Through a technique regulating gene expression, a group of researchers from the Institute of Molecular and Cellular Biology of Plants (IBMCP) - mixed center of the Polytechnic University of Valencia (UPV) and the Higher Council for Scientific Research (CSIC) - has managed to produce tomato plants resistant to the tomato spotted wilt virus (TSWV).
Gene silencing is a technique that allows selective "on" and "off" switching of genes and has been used successfully in plants to induce resistance against some viruses.
According to Alberto Carbonell, a researcher at IBMCP, “one of the most successful RNAi-based antiviral techniques is to induce the expression of small artificial RNA's designed to inhibit the replication of viral RNA's. In our project, we have worked with two types of small artificial RNA's: artificial microRNA's, or amiRNA, and small synthetic transactive interfering RNA,'s or syn-tasiRNA. We have then analyzed the level of resistance to viruses capable of causing great losses, such as the TSWV, in plants that express a single antiviral amiRNA and in others that simultaneously express four antiviral syn-tasiRNA, each with a different target site.”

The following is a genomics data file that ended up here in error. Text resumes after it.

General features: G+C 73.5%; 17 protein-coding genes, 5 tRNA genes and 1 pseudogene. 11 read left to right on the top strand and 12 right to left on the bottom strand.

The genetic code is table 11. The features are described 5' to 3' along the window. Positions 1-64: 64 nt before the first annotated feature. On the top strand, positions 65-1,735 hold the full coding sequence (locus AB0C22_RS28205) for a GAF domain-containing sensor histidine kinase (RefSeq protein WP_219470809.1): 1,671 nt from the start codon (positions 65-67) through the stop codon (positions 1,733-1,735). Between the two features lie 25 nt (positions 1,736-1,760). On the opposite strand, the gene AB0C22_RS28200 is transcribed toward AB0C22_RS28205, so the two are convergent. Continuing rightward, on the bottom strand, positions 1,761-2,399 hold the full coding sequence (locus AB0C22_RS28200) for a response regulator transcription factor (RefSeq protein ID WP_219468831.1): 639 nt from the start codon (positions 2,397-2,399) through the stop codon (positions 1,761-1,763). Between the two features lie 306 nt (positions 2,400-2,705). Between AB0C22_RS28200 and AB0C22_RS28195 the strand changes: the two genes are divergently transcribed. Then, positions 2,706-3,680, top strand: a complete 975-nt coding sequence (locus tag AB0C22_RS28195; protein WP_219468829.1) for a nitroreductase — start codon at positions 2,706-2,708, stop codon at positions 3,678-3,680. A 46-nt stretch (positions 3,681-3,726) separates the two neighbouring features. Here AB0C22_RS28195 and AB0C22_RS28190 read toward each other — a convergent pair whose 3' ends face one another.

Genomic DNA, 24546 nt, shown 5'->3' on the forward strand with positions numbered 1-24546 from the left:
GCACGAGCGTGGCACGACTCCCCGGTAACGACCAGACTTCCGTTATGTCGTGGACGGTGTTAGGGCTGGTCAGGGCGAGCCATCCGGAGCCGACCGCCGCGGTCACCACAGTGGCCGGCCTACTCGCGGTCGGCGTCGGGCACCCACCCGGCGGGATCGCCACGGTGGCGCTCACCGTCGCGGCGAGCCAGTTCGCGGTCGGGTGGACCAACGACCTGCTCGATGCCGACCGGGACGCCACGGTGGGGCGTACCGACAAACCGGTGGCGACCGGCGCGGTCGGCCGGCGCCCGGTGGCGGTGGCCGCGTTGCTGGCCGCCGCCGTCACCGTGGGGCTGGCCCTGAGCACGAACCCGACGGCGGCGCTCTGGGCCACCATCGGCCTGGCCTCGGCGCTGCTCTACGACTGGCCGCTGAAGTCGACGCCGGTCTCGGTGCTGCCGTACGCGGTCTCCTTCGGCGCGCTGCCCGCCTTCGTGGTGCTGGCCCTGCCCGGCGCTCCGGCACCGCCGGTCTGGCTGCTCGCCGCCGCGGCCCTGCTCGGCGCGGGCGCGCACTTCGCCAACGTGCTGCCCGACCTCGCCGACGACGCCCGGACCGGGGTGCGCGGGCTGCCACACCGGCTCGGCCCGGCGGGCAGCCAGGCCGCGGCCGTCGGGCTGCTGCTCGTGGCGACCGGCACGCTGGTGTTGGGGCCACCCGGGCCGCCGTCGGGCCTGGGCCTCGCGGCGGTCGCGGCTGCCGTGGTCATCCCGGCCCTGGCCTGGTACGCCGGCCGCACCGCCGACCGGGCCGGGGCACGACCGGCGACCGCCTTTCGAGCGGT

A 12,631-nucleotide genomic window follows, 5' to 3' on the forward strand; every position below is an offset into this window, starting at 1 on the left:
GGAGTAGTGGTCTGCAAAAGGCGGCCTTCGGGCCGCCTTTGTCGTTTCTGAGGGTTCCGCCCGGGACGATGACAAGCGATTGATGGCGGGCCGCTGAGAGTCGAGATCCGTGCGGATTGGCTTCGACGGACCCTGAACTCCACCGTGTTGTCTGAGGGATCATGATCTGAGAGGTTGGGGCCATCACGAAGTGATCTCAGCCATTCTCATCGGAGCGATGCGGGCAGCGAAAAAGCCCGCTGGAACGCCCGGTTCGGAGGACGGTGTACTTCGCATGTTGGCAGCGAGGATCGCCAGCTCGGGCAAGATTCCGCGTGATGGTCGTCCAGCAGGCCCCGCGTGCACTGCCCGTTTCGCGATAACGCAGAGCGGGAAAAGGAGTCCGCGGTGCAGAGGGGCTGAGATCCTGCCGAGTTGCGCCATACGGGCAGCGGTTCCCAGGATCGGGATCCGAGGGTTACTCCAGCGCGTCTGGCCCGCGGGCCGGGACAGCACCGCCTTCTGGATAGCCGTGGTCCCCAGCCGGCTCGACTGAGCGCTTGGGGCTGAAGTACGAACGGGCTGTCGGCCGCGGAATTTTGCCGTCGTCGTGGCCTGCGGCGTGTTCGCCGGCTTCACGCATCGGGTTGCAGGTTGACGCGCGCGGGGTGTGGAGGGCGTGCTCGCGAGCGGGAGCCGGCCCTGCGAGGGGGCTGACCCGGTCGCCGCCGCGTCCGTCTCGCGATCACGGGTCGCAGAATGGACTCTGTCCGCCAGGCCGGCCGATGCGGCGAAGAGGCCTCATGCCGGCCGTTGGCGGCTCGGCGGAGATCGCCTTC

The work of the IBMCP researchers has shown that plants that express a single antiviral amiRNA are more susceptible to TSWV, because the virus easily accumulates mutations at the amiRNA target site, allowing it to evade its action and continue with the infection. In contrast, plants that simultaneously express four antiviral syn-tasiRNA's are, for the most part, totally resistant to TSWV, probably due to the combined effect of each syn-tasiRNA.
"With our work we have managed to produce tomato plants resistant to TSWV and demonstrate the usefulness and suitability of the syn-tasiRNA-based strategy to generate crops resistant to viral infections," said Carbonell.
The results of the work have been published in The Plant Journal.
Source: UPV / noticiasdelaciencia.com